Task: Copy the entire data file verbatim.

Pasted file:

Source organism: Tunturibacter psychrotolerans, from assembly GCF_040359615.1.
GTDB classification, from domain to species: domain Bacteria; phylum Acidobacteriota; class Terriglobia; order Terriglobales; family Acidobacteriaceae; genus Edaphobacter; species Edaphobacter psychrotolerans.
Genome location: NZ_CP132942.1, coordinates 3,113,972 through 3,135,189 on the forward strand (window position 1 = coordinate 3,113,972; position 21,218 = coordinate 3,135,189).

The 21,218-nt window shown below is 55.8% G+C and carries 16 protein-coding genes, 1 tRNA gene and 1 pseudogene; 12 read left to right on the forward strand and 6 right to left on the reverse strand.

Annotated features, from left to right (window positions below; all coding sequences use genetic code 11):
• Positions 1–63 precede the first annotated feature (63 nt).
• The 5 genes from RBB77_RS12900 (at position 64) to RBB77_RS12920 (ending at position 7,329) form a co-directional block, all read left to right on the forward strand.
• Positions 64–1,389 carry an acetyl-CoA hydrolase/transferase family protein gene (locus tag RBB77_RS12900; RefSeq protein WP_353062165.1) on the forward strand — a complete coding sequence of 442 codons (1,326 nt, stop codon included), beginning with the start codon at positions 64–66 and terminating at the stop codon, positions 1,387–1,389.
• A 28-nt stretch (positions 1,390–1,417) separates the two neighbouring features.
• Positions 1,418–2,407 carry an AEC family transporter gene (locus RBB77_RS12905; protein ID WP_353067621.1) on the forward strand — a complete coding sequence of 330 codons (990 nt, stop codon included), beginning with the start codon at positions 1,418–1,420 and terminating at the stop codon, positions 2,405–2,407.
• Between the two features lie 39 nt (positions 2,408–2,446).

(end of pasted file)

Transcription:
Source organism: Tunturibacter psychrotolerans, from assembly GCF_040359615.1.
GTDB classification, from domain to species: domain Bacteria; phylum Acidobacteriota; class Terriglobia; order Terriglobales; family Acidobacteriaceae; genus Edaphobacter; species Edaphobacter psychrotolerans.
Genome location: NZ_CP132942.1, coordinates 3,113,972 through 3,135,189 on the forward strand (window position 1 = coordinate 3,113,972; position 21,218 = coordinate 3,135,189).

The 21,218-nt window shown below is 55.8% G+C and carries 16 protein-coding genes, 1 tRNA gene and 1 pseudogene; 12 read left to right on the forward strand and 6 right to left on the reverse strand.

Annotated features, from left to right (window positions below; all coding sequences use genetic code 11):
• Positions 1–63 precede the first annotated feature (63 nt).
• The 5 genes from RBB77_RS12900 (at position 64) to RBB77_RS12920 (ending at position 7,329) form a co-directional block, all read left to right on the forward strand.
• Positions 64–1,389 carry an acetyl-CoA hydrolase/transferase family protein gene (locus tag RBB77_RS12900; RefSeq protein WP_353062165.1) on the forward strand — a complete coding sequence of 442 codons (1,326 nt, stop codon included), beginning with the start codon at positions 64–66 and terminating at the stop codon, positions 1,387–1,389.
• A 28-nt stretch (positions 1,390–1,417) separates the two neighbouring features.
• Positions 1,418–2,407 carry an AEC family transporter gene (locus RBB77_RS12905; protein ID WP_353067621.1) on the forward strand — a complete coding sequence of 330 codons (990 nt, stop codon included), beginning with the start codon at positions 1,418–1,420 and terminating at the stop codon, positions 2,405–2,407.
• Between the two features lie 39 nt (positions 2,408–2,446).